WATER SOFTENER TO REMOVE HARD WATER MINERALS
Hard water contaminants found in well water supplying homes in Greenland, NH can be removed with a water softener. The main hard water minerals are magnesium and calcium. Also commonly found in Greenland are iron & manganese. The EPA maximum allowable level for iron as a secondary contaminant is .3 parts per million. The EPA maximum allowable level for manganese as a secondary contaminant is .05 parts per million. Small amounts of these minerals can have large affects on your home’s water quality. The EPA has no maximum levels set for calcium and magnesium in drinking water. Without water softening, these minerals can have devastating affects on your home’s plumbing as well as your ability to clean. Hard water interferes with almost every cleaning task, including washing dishes, laundry and taking a shower. Clothes can look dingy and feel rough and scratchy. Dishes and glasses get spotted and film may build up on shower doors, bathtubs, sinks and faucets. Washing your hair in hard water may leave it feeling sticky and dull. Finally, hard water can cause a residue to build-up in pipes that can lower water pressure throughout the house.
There are different types of water softeners, including up-flow versus down-flow which can make a big difference, particularly if there are elevated levels of iron in the water. Also, high efficiency softeners use much less salt and water in the equipment’s regeneration cycle. For a full discussion on what hard water is, see the link at Hard water described
See the following chart categorizing hard water levels. Compare your water test results:
HARD WATER, IRON & MANGANESE AFFECTS
Affects of hard water, iron & manganese include corrosion and scaling inside pipes, major staining throughout the home’s showers, bathtubs, and sinks and destruction of hot water heaters way ahead of their useful life. Aside from some of the affects mentioned above, hard water scale can also build-up inside hot water heaters insulating the temperature sensor inside the tank causing them to work much harder to bring the temperature up to the set level. Without water softening, this will reduce the useful life of your hot water heater and require early replacement. For those using their well water for outside lawn irrigation, iron and manganese can cause major staining of outside walkways, house siding and anyplace the water touches. See the link at http://h2ocare.com/lawn-irrigation/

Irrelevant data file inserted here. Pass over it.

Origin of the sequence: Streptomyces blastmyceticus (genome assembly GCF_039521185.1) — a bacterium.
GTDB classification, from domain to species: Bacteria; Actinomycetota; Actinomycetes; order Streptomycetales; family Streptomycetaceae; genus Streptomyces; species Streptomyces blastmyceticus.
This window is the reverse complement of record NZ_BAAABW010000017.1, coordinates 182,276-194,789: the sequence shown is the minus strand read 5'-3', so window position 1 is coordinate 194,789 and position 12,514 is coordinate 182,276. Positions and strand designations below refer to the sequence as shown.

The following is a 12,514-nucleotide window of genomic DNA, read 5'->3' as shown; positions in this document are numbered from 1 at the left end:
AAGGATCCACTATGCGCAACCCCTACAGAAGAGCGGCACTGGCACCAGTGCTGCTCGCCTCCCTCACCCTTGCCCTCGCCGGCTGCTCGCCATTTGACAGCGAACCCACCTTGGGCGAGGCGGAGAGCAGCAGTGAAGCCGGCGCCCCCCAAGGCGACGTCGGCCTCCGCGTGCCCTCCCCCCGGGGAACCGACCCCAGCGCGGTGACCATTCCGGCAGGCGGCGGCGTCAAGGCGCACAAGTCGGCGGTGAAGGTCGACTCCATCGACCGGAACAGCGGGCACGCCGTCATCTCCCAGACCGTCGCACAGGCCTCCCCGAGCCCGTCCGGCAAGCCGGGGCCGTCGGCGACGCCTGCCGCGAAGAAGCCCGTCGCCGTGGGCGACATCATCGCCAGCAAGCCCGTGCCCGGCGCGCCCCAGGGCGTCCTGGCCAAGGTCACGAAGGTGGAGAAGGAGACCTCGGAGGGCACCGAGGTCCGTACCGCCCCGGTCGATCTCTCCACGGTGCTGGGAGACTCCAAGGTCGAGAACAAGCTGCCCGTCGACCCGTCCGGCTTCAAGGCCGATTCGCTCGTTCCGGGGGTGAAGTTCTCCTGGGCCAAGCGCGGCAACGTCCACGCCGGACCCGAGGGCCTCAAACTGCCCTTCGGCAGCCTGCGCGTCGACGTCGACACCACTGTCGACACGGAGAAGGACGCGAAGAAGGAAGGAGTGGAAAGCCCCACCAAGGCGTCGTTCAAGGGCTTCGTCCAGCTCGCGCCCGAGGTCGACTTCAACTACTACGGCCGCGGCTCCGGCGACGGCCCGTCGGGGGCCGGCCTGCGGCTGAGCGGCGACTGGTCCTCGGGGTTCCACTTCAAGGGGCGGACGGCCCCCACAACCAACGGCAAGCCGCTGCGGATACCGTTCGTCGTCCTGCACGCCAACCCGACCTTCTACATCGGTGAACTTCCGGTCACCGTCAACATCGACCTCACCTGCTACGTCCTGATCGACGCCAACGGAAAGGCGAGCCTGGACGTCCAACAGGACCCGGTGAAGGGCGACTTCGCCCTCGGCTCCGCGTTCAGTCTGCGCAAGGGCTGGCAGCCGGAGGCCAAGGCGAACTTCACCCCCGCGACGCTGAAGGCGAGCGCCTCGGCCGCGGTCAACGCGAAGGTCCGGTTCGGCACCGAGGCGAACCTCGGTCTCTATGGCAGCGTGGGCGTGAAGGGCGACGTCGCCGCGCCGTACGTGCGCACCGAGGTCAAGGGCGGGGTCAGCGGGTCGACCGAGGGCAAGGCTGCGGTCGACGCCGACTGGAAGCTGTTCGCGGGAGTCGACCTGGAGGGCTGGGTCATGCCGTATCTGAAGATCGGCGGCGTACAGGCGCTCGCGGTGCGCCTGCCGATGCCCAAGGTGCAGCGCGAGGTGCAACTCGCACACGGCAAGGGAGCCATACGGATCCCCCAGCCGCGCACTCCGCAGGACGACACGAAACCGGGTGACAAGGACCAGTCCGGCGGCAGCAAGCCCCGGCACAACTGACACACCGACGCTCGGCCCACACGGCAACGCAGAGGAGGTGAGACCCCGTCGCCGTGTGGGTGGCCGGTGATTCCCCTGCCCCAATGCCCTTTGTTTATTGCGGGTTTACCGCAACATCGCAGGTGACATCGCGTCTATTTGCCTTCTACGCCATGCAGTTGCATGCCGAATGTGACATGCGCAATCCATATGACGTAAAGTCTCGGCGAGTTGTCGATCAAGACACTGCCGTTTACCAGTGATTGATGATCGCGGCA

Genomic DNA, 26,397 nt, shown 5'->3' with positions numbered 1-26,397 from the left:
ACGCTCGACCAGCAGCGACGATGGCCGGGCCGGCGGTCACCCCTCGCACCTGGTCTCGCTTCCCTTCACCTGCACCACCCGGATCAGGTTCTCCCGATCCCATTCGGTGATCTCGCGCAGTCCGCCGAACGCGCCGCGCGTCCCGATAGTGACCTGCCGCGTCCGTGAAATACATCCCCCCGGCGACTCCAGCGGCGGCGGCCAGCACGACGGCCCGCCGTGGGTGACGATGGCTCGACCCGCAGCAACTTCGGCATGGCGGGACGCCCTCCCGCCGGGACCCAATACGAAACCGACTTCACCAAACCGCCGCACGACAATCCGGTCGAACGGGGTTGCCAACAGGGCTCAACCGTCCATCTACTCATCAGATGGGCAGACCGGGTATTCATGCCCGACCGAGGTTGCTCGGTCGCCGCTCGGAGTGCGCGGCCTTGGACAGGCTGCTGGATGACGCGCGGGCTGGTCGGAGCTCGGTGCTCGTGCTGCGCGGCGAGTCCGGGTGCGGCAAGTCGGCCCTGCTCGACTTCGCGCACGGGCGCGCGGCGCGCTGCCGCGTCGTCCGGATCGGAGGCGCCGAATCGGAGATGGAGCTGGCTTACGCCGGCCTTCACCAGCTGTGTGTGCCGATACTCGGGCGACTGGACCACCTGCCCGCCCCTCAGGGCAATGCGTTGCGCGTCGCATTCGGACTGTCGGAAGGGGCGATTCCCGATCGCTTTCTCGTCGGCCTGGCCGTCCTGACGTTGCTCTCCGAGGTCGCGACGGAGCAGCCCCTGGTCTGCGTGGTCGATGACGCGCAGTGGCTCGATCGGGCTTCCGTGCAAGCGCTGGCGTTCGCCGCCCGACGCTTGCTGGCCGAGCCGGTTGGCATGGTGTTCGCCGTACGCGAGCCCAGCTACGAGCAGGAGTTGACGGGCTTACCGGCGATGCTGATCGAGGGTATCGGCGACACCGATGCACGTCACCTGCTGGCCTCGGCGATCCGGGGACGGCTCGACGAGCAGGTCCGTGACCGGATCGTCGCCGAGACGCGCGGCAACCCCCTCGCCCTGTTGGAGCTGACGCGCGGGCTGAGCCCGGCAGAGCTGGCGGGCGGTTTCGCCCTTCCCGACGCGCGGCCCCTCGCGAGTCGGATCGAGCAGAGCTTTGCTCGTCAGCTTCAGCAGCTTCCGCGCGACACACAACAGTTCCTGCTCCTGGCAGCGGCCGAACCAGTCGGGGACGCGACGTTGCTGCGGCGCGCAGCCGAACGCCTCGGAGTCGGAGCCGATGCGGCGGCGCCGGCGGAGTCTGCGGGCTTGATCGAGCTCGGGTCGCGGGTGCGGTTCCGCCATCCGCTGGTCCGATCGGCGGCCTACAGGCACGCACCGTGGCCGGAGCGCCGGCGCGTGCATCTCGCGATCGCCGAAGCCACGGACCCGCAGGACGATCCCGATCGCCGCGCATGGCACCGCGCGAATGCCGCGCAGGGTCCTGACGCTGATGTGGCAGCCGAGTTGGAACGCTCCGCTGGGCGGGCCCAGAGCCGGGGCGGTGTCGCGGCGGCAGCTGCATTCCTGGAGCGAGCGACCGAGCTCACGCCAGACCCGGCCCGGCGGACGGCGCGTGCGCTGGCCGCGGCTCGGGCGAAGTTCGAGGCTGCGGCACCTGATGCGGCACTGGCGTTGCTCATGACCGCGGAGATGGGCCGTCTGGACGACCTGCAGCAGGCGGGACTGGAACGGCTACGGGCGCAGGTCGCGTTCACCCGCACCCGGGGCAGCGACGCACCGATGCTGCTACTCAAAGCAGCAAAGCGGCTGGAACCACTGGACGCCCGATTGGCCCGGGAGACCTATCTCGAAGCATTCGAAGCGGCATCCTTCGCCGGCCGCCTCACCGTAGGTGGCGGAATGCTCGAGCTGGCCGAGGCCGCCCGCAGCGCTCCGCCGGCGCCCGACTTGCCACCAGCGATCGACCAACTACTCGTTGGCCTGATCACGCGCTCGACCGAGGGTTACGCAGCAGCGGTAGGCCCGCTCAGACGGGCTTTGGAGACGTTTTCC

WHAT WILL A WATER SOFTENER REMOVE IN GREENLAND?
A water softener is effective in removing dissolved forms of iron & manganese and hardness minerals. To remove particulate iron or manganese, a cartridge filter with proper micron rating will be effective. Depending on the specific situation, this could require a series of filters with different size micron ratings to handle heavier levels in the water. Selecting the appropriate micron rating and style of filter can be determined by a water treatment professional based on water test results and other symptoms. For more information on Iron and Manganese in water, see articles in Water Technology Magazine at the following link: http://h2ocare.com/publications/.
WHAT OTHER CONTAMINANTS FOUND IN GREENLAND WON’T A WATER SOFTENER REMOVE?
Other contaminants found in Greenland private well water include Radon and Arsenic. A water softener (water softening) will not remove these health threat contaminants from your Greenland water. Radon is safely removed with an aeration system that agitates the incoming well water, releasing the gas from the water in a sealed chamber, then venting it to the outside ambient air. Arsenic in water can be removed at the point of entry into the home with tanks filled with arsenic specific resin that captures the arsenic before it can get into the home’s water supply. Point of use systems for drinking water can use reverse osmosis technology to effectively remove arsenic. Hydrogen Sulfide is evidenced typically by a rotten egg smell in your water, however this may also be caused by high Manganese levels in the water as well. Speak to a water treatment professional to decide which system is right for you.